Actual run-prevention, however, tells quite the different tale. Because the Indians' rotation has an ERA of 4.08 on the season, it has an ERA minus FIP (ERA-FIP) of 0.55, a half-point gap that is the second largest gap in the league. While previous paragraphs stressed run-prevention processes, the Indians' rotation has been indeed been below-average in terms of actually preventing runs.

The bullpen has quite the opposite problem - their process stats are somewhat middle of the road, but their run prevention is little short of stellar. Whereas their FIP was only slightly better than AL average, their ERA of 2.77 is third-best in the majors. While ERA is a problematic stat to use in isolation for bullpens, since inherited runners are not counted against their ERA, among other reasons, it's a stat whose systematic flaws apply to all teams about equally, and can probably be used to fairly compare bullpens against other bullpens. The bullpen's ERA, even when factoring in league and park factors, is third-best in the game.

In large part, this difference is fueled by an equal and opposite process as the one that has so inflated starters' ERA: Batting Average on Balls in Play. In other words, when batters *do* put bat on ball, the starters have been victimized more often than have the relievers. The league average BABIP is .295 - anything either substantially higher or lower than that for a pitcher is either unsustainable or as a result of an extremely good or poor defense. For the starters, they have a BABIP of .321, third-highest in the majors. Given the often disappointing quality Indians' defense, it should follow quite readily that more balls fall for hits relative to the league average.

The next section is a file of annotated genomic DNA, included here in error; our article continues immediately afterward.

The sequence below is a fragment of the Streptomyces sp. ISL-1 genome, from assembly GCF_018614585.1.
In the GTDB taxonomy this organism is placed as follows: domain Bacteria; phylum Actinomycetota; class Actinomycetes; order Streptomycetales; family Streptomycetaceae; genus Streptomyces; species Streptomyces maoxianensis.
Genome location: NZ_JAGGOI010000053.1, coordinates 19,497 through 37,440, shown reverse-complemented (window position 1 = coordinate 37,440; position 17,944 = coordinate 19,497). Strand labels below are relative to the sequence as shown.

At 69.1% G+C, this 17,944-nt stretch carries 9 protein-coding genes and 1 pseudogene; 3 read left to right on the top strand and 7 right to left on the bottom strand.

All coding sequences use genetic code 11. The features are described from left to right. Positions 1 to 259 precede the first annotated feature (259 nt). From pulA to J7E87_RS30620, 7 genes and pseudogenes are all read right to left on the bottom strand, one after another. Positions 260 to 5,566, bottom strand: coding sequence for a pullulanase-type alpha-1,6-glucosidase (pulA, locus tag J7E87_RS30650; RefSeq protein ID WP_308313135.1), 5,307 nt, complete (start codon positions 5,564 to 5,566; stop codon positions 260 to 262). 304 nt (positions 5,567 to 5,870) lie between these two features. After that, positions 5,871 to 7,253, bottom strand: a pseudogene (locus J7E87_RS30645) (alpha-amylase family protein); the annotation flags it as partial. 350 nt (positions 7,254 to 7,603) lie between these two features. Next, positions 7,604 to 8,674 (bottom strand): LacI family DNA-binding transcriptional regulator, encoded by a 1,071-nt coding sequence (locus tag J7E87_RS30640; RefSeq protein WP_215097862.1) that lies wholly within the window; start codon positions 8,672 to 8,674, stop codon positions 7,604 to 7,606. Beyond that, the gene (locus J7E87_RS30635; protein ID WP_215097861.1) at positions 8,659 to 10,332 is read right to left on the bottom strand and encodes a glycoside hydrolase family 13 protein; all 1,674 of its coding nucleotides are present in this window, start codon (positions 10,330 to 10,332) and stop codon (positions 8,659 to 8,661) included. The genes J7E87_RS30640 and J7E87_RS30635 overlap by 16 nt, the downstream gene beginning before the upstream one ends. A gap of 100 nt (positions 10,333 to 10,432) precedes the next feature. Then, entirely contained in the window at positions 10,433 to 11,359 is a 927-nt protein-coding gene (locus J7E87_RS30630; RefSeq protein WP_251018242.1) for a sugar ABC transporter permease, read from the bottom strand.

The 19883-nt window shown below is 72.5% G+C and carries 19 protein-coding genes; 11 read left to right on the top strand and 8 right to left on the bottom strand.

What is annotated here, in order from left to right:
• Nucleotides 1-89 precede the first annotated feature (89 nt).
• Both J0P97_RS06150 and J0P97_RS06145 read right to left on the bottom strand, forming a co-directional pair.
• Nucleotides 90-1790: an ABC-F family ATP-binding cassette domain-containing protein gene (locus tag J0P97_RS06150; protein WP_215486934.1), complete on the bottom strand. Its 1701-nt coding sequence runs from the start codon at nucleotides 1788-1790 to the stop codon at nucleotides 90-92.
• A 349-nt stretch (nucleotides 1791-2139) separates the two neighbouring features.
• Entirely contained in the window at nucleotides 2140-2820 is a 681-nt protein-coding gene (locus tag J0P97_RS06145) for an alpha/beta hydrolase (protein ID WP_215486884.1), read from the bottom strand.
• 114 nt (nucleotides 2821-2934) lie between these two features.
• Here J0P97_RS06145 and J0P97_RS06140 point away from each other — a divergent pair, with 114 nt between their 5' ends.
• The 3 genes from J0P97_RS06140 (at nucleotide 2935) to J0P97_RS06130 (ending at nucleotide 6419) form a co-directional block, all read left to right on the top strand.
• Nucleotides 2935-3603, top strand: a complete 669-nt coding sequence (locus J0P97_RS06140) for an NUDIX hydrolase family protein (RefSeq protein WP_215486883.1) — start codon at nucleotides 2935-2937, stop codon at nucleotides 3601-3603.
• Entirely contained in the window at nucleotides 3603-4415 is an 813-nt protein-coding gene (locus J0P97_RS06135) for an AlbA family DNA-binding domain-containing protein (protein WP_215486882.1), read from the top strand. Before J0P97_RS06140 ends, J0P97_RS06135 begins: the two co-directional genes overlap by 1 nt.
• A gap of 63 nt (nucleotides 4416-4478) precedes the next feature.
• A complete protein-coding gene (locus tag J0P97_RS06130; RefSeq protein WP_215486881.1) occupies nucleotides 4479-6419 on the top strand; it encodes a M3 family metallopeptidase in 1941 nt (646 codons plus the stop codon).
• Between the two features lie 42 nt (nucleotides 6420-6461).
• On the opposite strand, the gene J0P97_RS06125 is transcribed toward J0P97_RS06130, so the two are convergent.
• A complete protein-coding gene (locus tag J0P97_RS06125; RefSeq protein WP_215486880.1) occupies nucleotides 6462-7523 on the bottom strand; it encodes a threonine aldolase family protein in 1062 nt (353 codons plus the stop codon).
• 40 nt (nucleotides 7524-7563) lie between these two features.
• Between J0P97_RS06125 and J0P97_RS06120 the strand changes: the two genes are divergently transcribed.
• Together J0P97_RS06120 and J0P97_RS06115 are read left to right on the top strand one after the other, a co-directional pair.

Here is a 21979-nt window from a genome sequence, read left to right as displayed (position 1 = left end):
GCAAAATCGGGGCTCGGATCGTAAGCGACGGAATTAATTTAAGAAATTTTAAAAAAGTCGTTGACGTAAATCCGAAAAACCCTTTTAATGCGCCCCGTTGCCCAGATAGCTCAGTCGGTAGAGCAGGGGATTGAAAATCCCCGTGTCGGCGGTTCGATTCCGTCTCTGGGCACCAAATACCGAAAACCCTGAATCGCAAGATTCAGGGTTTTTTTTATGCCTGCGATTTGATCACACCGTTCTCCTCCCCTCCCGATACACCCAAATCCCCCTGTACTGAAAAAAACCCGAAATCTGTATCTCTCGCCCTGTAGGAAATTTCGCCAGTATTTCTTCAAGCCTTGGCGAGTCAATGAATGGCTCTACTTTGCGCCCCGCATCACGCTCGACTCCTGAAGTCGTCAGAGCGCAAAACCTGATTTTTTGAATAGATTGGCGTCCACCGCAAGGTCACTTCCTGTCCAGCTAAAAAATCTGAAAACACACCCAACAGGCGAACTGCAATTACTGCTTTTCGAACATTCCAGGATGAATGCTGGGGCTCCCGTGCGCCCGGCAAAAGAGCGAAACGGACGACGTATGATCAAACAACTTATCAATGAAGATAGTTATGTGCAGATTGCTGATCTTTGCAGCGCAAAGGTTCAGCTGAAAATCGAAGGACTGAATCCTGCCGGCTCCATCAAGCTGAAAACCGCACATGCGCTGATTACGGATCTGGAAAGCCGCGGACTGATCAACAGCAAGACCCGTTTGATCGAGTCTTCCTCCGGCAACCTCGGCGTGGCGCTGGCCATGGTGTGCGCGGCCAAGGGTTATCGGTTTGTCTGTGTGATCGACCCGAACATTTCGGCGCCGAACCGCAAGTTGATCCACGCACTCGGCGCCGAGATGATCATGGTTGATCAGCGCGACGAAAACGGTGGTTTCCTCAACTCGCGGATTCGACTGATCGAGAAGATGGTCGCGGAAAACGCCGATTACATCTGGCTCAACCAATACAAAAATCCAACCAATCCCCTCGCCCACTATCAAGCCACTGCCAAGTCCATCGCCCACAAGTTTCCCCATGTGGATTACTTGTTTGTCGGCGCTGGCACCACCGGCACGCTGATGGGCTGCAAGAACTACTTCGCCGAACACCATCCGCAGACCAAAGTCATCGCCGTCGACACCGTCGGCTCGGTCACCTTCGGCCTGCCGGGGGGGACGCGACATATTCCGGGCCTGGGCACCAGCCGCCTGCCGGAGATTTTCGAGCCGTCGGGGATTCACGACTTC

The relievers, however, have done their best to undermine the narrative that the Indians defense is to blame for the starters' BABIP struggles: the .277 BABIP that the Cleveland bullpen has enjoyed has been the seventh-lowest among all MLB bullpens. This dissonance between starter and reliever BABIPs explains virtually the entirety of the gap between starter ERA and reliever ERA.

Ultimately, the bullpen run prevention has come. That the source whence the run prevention has sprung is inherently volatile is possibly concerning going forward, but what has happened has happened - regression is not some Lovecraftian horror that reaches into the past and takes away what has occurred. The Indians bullpen has prevented runs at an elite rate, and that cannot be denied. At least, the pen is very solid and slightly better-than-average. Perhaps it will not be an elite bullpen moving forward, but when Corey Kluber is one of your starting pitchers, even an average bullpen makes for an extremely valuable pitching staff.

John can be reached on Twitter at @JHGrimmHe can also be reached by e-mail at

User Comments

September 1, 2014 - 8:34 AM EDT